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    ASUS P4C800 Deluxe i875P Motherboard

Product :

P4C800 Deluxe

Manufacturer :

ASUS

Reviewed by :

Wayne Brooker

Price :

£159.80

Date :

June 4th, 2003.

 

   Page No:   11
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SPECviewperf® 7.0

SPECviewperf™ is a portable OpenGL performance benchmark program written in C. It was developed by IBM. Later updates and significant contributions were made by SGI, Digital (Compaq, HP), 3Dlabs (Creative Labs) and other SPECopcSM project group members. SPECviewperf provides a vast amount of flexibility in benchmarking OpenGL performance. Currently, the program runs on most implementations of UNIX, Windows XP, Windows 2000, and Linux.

Tests Performed
3ds max (3dsmax-01)
Unigraphics (ugs-01)
Pro/Engineer (proe-01)
DesignReview (drv-08)
Data Explorer (dx-07)
Lightscape (light-05)

 

Test
ASUS P4C800 Deluxe
Epox 4PDA2+ (i865PE)

3dsmax-01

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3dsmax-01 Weighted Geometric Mean = 16.16

3dsmax-01

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3dsmax-01 Weighted Geometric Mean = 15.62

light-05

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light-05 Weighted Geometric Mean = 13.28

light-05

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light-05 Weighted Geometric Mean = 12.69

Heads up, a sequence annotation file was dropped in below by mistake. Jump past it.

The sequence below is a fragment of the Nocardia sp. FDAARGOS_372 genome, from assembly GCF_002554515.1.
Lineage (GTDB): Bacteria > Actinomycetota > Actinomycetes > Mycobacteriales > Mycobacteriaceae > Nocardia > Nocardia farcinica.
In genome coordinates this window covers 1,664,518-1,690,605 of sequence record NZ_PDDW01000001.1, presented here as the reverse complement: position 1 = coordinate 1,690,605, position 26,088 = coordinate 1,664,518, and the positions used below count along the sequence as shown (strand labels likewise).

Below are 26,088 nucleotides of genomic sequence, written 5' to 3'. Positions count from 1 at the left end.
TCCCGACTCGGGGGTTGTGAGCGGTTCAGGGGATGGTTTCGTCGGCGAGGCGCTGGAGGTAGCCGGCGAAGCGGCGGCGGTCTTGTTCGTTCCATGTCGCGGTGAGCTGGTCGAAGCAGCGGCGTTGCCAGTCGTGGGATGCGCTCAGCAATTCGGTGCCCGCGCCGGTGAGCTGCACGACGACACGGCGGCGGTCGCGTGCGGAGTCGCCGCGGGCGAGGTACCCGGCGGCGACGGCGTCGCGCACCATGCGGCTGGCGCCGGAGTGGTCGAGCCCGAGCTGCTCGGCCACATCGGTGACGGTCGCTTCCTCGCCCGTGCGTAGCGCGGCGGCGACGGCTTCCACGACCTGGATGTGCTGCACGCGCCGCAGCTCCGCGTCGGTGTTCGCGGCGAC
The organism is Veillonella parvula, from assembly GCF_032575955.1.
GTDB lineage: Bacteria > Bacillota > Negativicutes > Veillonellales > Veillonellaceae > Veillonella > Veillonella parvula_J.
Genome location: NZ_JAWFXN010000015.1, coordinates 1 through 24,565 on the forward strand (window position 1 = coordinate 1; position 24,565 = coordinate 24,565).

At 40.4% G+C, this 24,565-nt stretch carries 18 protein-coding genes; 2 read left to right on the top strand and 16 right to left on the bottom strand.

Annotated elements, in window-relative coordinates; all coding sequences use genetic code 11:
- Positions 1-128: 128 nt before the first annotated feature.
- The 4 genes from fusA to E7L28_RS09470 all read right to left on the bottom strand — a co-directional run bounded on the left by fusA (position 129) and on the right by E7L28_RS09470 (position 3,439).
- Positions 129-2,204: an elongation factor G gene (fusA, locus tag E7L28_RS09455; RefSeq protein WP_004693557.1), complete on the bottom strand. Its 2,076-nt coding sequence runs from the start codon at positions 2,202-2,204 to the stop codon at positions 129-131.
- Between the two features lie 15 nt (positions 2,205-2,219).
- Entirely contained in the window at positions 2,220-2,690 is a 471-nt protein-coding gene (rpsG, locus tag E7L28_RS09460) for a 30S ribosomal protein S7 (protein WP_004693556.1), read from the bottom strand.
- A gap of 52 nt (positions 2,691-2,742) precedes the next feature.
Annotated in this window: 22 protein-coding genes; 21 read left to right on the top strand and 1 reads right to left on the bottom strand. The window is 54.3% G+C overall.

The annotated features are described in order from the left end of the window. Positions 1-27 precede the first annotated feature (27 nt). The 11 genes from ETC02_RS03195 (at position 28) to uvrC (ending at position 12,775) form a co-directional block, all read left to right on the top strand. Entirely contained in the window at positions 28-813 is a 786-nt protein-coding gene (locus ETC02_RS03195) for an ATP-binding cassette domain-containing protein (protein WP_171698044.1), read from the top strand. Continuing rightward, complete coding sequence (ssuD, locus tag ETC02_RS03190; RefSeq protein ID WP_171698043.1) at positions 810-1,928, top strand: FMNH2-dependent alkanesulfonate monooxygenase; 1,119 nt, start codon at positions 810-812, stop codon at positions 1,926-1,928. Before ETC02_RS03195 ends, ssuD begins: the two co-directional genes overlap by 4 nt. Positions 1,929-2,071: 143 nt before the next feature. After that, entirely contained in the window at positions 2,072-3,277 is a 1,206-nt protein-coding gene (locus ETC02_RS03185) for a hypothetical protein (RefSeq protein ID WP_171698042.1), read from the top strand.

drv-08

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drv-08 Weighted Geometric Mean = 59.02

drv-08

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drv-08 Weighted Geometric Mean = 52.70

proe-01

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proe-01 Weighted Geometric Mean = 16.99

proe-01

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proe-01 Weighted Geometric Mean = 15.70

dx-07

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dx-07 Weighted Geometric Mean = 46.62

dx-07

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dx-07 Weighted Geometric Mean = 45.20

ugs-01

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ugs-01 Weighted Geometric Mean = 8.759

ugs-01

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ugs-01 Weighted Geometric Mean = 8.180

 

Overclocking

Because of the recent changes in staff we don't have access to an unlocked CPU at the present time, however it's no secret that this board is consistently turning out FSB frequencies in excess of 240MHz. Based purely on FSB overclocking on our 3.06 (533MHz) CPU we hit its known limits of 3.36GHz (145MHz FSB) with no problem and actually got a further 3MHz beyond, hardly worth getting too excited about but still good news for those of you (and it's tha vast majority of you) who are limited to overclocking this way.

 

Conclusion